Frank Milkovich has been a member for 50 years
Frank Milkovich, at 87, puts up some impressive numbers. He is in his 51st year as a member of the Cold Spring Lions Club. He’s in his 32nd year of retirement after 32 years as a teacher and administrator at Haldane High School. And the community projects he has worked on, with the Lions and elsewhere, are too numerous to count.
Asked if his time with the Lions feels like half a century, the Cold Spring resident said, “Time goes in spurts; when you’re busy, it seems to fly by.”
Busy and then some.
As a new Lion in 1970, Milkovich jumped into recruiting new members to bolster the club’s ranks, but it wasn’t long before he turned to one of his true passions: the scholarship fund. He stayed with it for 46 years. It’s now called the Frank Milkovich Scholarship.
“One of the big enjoyments for me has been interviewing applicants,” he said. “It’s always enjoyable to talk to young students and find out their background, interests and goals; it’s always encouraging.”
In the same decade he joined the Lions, Milkovich formed the Cold Spring Junior Chamber of Commerce, or the Jaycees, a service club for men ages 25 to 35.
“We started the first Fourth of July Community Day on the riverfront,” he recalled. “It was an old-fashioned gathering with a greased pole, pie-eating contest, father-son wheelbarrow races and mother-daughter three-legged races.”
And fireworks. “Back then, the Jaycees shot them off ourselves!” he said.
Milkovich’s community involvement paralleled a long career in education that began in 1957 at Haldane, where he taught science before serving as principal for 13 years and assistant superintendent for three years.
He also found the time to coach varsity baseball for seven years and varsity football for 14 years. He was inducted into the Haldane Athletic Hall of Fame in 2018 along with the members of the 1963 championship baseball team he coached.
The fact that his players still keep in touch is a good indicator of how much they respected him. Milkovich recently came across a five-page letter that Howard Howell, a quarterback and member of the championship baseball team, wrote to him in 1989 when his coach retired from teaching.
Former Philipstown Supervisor Bill Mazzuca played football and baseball under Milkovich.
“He was a tough coach, a good coach,” Mazzuca said. “He taught team play, and he did not go for showboating, something I tended to do. He grabbed me by the shirt collar more than once to straighten me out!”
Milkovich’s last major project at Haldane helped usher in a new era in learning there. “Special education was just beginning to form in the mid-1980s,” he said. “I worked with parents and organized that whole new department.”
In the 1980s, Milkovich and his fellow Lions raised $4,000 to help restore the Cold Spring dock. Later that decade, when only five or six Lions were showing up at meetings, Milkovich took over as president to rebuild. In the 1990s, he orchestrated the relocation of Tots Park to McConville Park in Cold Spring.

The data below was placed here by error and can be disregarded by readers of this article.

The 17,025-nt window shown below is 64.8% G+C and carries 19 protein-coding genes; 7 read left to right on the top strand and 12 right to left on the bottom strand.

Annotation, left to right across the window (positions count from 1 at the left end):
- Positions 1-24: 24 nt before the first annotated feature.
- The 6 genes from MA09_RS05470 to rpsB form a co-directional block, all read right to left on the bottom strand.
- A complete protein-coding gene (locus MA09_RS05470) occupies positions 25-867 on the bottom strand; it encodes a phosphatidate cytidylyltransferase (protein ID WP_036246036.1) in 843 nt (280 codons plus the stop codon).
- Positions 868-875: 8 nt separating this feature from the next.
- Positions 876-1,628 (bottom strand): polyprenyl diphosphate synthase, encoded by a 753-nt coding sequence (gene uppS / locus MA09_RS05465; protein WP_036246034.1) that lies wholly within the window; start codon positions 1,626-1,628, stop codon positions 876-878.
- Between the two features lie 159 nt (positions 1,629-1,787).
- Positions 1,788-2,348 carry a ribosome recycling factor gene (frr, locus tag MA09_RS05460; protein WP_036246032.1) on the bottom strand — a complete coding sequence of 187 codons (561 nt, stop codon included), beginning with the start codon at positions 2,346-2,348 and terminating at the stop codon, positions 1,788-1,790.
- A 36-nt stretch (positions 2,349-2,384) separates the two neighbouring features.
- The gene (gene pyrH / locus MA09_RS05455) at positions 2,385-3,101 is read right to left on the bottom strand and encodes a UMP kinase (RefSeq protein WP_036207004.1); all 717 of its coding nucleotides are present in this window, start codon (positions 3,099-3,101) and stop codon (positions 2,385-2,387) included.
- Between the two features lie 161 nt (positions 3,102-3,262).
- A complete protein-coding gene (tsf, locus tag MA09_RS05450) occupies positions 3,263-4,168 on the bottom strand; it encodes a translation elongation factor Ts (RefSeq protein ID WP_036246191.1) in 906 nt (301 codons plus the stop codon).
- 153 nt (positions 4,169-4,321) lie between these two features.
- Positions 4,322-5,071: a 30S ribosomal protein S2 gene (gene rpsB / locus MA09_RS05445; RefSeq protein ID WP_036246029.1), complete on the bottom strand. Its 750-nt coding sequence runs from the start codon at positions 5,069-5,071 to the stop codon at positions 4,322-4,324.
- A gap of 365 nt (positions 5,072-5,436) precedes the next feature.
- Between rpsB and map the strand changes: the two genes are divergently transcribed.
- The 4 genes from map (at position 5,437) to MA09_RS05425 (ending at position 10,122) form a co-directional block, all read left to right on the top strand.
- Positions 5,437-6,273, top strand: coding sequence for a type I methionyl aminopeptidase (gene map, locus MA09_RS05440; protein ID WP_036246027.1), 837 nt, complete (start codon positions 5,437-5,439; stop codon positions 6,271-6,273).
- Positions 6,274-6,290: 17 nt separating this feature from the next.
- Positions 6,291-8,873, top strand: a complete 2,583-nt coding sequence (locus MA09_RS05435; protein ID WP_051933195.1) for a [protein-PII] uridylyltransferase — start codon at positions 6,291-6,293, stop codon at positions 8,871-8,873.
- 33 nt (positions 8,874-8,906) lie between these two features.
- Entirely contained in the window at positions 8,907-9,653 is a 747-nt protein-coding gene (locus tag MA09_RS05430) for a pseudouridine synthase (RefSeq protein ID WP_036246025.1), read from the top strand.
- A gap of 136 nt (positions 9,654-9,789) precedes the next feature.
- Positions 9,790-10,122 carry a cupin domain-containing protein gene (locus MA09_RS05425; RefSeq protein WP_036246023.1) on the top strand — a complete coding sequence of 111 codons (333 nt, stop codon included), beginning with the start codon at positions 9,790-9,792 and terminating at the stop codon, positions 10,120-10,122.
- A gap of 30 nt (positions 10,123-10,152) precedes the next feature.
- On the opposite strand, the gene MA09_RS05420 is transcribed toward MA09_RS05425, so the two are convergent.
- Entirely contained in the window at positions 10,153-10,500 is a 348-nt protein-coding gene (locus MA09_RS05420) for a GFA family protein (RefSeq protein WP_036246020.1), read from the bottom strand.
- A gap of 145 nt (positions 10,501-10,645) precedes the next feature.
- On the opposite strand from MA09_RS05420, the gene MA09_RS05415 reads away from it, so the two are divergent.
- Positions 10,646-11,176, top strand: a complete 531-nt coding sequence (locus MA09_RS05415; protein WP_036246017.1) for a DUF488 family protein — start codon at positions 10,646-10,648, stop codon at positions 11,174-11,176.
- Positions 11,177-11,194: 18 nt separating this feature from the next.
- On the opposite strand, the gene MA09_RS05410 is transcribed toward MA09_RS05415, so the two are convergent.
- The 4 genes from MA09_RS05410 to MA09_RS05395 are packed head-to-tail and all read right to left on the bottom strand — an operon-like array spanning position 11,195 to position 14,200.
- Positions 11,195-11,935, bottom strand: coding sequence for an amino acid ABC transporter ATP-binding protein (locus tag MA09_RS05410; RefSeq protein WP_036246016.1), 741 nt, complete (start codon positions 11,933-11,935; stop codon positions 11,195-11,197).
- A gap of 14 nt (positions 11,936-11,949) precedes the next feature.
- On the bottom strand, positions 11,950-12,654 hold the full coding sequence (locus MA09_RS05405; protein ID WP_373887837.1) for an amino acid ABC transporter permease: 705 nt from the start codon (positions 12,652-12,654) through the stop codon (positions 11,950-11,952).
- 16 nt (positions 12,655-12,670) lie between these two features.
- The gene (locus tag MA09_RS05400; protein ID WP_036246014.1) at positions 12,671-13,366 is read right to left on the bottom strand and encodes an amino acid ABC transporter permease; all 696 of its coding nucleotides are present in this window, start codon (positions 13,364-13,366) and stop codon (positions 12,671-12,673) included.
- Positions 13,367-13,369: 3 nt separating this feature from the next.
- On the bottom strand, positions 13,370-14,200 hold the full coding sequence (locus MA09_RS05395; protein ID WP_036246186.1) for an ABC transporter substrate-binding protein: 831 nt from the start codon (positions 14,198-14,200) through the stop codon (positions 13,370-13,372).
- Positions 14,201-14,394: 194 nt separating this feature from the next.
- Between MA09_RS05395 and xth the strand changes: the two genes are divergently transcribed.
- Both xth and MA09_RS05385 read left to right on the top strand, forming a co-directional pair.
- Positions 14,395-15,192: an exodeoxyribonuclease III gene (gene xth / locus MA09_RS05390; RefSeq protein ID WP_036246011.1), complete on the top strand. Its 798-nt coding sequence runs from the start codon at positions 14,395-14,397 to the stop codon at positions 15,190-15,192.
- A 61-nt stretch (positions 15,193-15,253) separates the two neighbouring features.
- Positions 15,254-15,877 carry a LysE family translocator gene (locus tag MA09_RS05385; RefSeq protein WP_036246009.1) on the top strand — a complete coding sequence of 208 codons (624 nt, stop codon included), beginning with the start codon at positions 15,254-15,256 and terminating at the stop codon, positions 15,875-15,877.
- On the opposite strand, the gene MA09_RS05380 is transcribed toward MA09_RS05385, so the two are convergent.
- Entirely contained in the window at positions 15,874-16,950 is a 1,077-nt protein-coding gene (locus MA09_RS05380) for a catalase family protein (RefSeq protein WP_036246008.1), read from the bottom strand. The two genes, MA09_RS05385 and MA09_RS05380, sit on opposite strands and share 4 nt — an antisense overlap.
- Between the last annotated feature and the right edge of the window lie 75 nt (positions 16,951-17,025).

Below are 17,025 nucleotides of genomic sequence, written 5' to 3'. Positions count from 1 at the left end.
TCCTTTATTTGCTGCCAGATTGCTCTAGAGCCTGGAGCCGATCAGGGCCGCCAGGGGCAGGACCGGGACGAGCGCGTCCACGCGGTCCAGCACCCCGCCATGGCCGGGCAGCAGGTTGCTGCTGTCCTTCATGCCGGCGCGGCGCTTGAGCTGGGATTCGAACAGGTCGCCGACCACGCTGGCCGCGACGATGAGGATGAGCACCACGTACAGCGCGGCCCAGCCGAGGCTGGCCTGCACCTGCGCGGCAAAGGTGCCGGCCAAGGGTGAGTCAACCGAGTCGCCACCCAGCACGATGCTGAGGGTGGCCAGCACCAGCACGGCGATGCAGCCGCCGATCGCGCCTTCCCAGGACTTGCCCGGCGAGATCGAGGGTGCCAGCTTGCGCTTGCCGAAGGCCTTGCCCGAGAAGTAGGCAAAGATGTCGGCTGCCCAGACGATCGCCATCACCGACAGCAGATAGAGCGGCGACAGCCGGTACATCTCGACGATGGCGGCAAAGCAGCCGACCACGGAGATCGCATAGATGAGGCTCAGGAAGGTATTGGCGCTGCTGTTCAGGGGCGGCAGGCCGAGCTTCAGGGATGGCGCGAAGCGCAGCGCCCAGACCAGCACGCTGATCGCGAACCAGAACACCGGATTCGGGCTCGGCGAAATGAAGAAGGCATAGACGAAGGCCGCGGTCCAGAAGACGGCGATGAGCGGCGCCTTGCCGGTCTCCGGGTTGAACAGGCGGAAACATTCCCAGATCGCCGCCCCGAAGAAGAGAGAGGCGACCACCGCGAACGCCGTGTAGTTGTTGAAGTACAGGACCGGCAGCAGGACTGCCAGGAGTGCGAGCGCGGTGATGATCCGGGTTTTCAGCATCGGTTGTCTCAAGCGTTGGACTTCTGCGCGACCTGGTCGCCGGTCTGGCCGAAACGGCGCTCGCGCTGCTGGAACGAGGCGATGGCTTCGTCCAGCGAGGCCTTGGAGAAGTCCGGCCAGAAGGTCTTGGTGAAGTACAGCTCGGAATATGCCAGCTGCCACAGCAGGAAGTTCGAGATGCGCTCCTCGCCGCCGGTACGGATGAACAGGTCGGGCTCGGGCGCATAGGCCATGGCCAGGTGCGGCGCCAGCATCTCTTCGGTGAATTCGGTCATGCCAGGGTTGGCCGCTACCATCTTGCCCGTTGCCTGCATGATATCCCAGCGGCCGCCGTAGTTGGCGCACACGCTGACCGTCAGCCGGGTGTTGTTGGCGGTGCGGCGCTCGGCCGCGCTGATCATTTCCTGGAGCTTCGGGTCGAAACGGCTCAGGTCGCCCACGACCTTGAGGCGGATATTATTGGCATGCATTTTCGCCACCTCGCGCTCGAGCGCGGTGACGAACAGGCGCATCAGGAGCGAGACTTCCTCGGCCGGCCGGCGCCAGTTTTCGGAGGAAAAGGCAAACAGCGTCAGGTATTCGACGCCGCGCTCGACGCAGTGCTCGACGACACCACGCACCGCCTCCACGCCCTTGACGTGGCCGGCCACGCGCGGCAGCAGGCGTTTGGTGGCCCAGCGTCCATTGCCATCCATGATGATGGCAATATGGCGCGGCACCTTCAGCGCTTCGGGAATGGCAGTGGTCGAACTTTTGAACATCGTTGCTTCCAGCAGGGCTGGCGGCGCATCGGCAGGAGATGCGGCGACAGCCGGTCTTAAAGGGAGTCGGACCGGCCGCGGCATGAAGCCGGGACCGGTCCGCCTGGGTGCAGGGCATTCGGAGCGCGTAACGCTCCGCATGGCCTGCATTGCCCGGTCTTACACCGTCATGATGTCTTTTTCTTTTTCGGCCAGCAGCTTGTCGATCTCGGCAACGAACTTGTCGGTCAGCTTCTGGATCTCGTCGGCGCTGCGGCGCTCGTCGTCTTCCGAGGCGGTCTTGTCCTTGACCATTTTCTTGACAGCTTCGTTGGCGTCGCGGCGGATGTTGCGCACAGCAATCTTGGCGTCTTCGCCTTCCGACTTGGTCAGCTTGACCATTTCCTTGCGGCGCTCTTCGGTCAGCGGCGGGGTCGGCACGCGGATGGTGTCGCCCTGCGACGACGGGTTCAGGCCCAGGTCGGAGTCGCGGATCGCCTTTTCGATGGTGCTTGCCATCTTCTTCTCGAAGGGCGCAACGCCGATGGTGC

Perhaps his biggest community project came in the early 2000s, but it was for a community 1,200 miles to the south of Philipstown.
In October 2005, Milkovich and his wife visited their daughter in Mandeville, Louisiana, across the lake from New Orleans. It was two months after Hurricane Katrina.
“The damage to my daughter’s house was minimal,” he recalled. “But she showed us the devastation.”
When they visited the town of Slidell, “it brought tears to my eyes,” Milkovich said. “I knew I had to do something.”
He contacted the Slidell Lions Club and told them he was returning to New York to raise money.
“I contacted every Lions Club in our district and every district governor in the state,” he recalls. “I spread the word that Slidell needed help.” Over a two-year period, the campaign raised $200,000.
“It allowed us to reach people who probably would have been overlooked otherwise,” Milkovich said, recalling a single mom who needed money to repair her damaged car so she could get to work and a grandmother raising her disabled grandchildren who needed funds for their education.
When he came across Our Lady of Lourdes church, completely ravaged by the hurricane, Milkovich contacted the Poughkeepsie high school bearing the same name and got it started on a fundraising campaign.
Closer to home, he helped champion projects such as vacation camp for blind students in Rockland County and Guiding Eyes for the Blind in Westchester, a program that sometimes trains its service dogs on Main Street in Cold Spring.
Recent initiatives in the village have included financial contributions to the Philipstown Food Pantry and Philipstown Behavioral Health Hub.
Asked what skills he has brought to the Lions Club and the community, Milkovich hesitated before saying, “I’ve provided organization, leadership and an attitude of persistence; I made sure we followed through on things, not just talking about it.”
When he stepped back from leading the Lions scholarship program, Milkovich passed the torch to one of his former Haldane students, John “Jiggum” Merante.
“The word that comes to my mind when I think about Mr. Milkovich — I still call him that — is ‘extraordinary,’ ” Merante said. “Without question, if not for his unwavering dedication, the club would have disbanded.”